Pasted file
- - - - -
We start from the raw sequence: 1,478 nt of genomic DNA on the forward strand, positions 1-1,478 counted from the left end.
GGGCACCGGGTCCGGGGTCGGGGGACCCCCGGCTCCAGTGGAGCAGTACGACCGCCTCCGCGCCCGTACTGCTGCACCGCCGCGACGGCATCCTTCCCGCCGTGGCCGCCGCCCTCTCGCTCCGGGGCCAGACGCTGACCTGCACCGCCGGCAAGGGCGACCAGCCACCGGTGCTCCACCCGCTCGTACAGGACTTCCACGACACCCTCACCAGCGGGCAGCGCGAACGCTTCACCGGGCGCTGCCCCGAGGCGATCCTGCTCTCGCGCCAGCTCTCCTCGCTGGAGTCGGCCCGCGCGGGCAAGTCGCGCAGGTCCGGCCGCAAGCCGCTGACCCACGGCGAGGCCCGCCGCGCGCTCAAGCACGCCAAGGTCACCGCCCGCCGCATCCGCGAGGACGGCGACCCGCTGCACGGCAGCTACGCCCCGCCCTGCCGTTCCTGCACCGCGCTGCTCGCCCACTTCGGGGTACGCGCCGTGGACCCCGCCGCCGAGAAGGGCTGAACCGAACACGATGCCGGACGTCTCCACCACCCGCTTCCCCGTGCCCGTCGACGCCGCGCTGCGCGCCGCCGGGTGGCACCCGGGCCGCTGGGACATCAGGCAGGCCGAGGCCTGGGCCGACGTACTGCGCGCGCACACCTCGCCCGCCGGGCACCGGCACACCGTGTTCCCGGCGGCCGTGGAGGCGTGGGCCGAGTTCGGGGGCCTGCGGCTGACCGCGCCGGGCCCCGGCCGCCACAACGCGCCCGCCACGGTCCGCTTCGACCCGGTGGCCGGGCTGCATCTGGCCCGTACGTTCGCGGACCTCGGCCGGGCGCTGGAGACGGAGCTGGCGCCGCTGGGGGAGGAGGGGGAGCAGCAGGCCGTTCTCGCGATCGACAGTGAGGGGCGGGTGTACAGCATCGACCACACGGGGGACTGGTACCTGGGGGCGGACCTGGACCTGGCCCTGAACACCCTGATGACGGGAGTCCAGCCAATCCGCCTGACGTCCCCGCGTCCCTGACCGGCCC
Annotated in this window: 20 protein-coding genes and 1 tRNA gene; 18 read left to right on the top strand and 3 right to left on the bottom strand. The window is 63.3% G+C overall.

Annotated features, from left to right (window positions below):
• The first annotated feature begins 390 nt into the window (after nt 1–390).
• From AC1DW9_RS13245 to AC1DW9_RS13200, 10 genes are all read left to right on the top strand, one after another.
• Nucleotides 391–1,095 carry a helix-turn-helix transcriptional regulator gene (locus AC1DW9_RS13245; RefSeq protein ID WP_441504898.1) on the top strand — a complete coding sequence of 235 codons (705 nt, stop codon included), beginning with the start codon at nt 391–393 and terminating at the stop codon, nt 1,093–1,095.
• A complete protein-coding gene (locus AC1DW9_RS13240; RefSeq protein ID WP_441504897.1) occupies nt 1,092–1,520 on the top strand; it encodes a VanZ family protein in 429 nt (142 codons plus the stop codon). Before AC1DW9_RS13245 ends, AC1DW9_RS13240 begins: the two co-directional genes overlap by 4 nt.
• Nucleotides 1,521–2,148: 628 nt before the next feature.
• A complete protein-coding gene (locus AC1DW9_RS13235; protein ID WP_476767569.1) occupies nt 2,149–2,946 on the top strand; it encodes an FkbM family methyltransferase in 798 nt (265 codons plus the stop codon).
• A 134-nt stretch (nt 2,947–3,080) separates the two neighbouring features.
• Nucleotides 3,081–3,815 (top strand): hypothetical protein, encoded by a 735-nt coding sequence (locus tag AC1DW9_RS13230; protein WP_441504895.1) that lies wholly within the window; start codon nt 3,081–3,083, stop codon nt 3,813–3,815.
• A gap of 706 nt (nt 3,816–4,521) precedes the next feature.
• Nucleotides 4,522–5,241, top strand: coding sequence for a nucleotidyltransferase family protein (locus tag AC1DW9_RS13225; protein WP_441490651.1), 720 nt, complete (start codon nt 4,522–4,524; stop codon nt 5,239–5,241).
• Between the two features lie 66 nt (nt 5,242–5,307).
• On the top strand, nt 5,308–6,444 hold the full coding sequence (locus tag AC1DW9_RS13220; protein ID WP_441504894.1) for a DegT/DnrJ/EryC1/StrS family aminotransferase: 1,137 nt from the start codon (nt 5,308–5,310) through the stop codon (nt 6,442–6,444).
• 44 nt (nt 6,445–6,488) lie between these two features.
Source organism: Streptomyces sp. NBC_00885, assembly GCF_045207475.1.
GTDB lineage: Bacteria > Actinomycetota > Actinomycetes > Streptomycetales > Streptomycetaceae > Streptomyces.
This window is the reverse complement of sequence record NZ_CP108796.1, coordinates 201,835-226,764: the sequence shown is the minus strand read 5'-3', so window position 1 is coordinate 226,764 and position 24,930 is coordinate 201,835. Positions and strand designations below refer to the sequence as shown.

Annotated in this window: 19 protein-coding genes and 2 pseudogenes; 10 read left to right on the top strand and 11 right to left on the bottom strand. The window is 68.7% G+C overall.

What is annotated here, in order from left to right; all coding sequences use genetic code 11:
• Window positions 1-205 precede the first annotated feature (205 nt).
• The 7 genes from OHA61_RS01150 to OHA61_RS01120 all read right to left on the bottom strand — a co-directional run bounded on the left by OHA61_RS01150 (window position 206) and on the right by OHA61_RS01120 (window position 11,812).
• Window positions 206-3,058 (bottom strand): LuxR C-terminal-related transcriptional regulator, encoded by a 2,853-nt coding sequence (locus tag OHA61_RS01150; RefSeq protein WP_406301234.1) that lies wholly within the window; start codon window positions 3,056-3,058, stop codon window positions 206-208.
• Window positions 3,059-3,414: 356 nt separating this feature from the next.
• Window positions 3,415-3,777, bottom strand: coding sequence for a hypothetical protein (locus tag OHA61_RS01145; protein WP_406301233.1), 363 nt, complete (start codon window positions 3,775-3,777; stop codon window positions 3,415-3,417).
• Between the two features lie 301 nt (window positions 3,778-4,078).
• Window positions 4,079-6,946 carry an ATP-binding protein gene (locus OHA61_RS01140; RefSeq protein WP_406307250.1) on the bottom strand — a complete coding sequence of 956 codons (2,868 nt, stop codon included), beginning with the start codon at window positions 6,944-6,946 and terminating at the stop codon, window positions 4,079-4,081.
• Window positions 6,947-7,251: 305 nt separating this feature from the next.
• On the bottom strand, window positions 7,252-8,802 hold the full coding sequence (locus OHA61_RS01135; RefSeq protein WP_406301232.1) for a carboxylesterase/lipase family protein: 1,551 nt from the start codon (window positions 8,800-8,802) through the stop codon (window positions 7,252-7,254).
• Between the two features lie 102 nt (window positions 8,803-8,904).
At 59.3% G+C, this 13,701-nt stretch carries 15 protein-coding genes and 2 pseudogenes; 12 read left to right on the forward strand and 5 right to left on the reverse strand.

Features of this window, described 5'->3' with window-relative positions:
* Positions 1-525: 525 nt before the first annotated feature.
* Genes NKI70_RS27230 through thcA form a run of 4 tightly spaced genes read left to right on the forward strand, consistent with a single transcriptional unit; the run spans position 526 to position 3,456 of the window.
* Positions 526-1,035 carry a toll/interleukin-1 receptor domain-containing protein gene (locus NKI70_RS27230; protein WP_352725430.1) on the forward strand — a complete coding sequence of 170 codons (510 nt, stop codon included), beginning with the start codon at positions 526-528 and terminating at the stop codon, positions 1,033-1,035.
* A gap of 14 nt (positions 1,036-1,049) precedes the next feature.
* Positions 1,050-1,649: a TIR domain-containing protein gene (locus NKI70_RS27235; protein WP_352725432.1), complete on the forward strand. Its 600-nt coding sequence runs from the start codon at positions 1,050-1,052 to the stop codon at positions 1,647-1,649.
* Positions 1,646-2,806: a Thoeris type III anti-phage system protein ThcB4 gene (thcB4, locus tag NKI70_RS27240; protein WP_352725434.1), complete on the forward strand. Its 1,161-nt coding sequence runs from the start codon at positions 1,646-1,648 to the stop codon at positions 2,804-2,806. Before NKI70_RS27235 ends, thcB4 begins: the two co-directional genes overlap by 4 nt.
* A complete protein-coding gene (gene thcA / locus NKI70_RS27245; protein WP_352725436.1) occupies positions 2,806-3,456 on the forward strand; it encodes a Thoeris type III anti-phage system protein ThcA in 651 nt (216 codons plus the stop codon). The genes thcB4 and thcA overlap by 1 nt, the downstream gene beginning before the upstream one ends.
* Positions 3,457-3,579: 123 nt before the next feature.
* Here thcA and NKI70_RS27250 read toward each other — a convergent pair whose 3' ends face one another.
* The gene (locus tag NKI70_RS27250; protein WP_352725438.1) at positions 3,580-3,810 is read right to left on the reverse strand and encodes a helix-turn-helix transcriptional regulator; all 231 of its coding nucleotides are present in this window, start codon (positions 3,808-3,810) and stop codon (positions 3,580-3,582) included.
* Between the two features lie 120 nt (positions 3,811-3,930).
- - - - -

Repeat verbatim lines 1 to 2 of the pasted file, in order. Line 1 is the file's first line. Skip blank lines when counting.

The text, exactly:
We start from the raw sequence: 1,478 nt of genomic DNA on the forward strand, positions 1-1,478 counted from the left end.
GGGCACCGGGTCCGGGGTCGGGGGACCCCCGGCTCCAGTGGAGCAGTACGACCGCCTCCGCGCCCGTACTGCTGCACCGCCGCGACGGCATCCTTCCCGCCGTGGCCGCCGCCCTCTCGCTCCGGGGCCAGACGCTGACCTGCACCGCCGGCAAGGGCGACCAGCCACCGGTGCTCCACCCGCTCGTACAGGACTTCCACGACACCCTCACCAGCGGGCAGCGCGAACGCTTCACCGGGCGCTGCCCCGAGGCGATCCTGCTCTCGCGCCAGCTCTCCTCGCTGGAGTCGGCCCGCGCGGGCAAGTCGCGCAGGTCCGGCCGCAAGCCGCTGACCCACGGCGAGGCCCGCCGCGCGCTCAAGCACGCCAAGGTCACCGCCCGCCGCATCCGCGAGGACGGCGACCCGCTGCACGGCAGCTACGCCCCGCCCTGCCGTTCCTGCACCGCGCTGCTCGCCCACTTCGGGGTACGCGCCGTGGACCCCGCCGCCGAGAAGGGCTGAACCGAACACGATGCCGGACGTCTCCACCACCCGCTTCCCCGTGCCCGTCGACGCCGCGCTGCGCGCCGCCGGGTGGCACCCGGGCCGCTGGGACATCAGGCAGGCCGAGGCCTGGGCCGACGTACTGCGCGCGCACACCTCGCCCGCCGGGCACCGGCACACCGTGTTCCCGGCGGCCGTGGAGGCGTGGGCCGAGTTCGGGGGCCTGCGGCTGACCGCGCCGGGCCCCGGCCGCCACAACGCGCCCGCCACGGTCCGCTTCGACCCGGTGGCCGGGCTGCATCTGGCCCGTACGTTCGCGGACCTCGGCCGGGCGCTGGAGACGGAGCTGGCGCCGCTGGGGGAGGAGGGGGAGCAGCAGGCCGTTCTCGCGATCGACAGTGAGGGGCGGGTGTACAGCATCGACCACACGGGGGACTGGTACCTGGGGGCGGACCTGGACCTGGCCCTGAACACCCTGATGACGGGAGTCCAGCCAATCCGCCTGACGTCCCCGCGTCCCTGACCGGCCC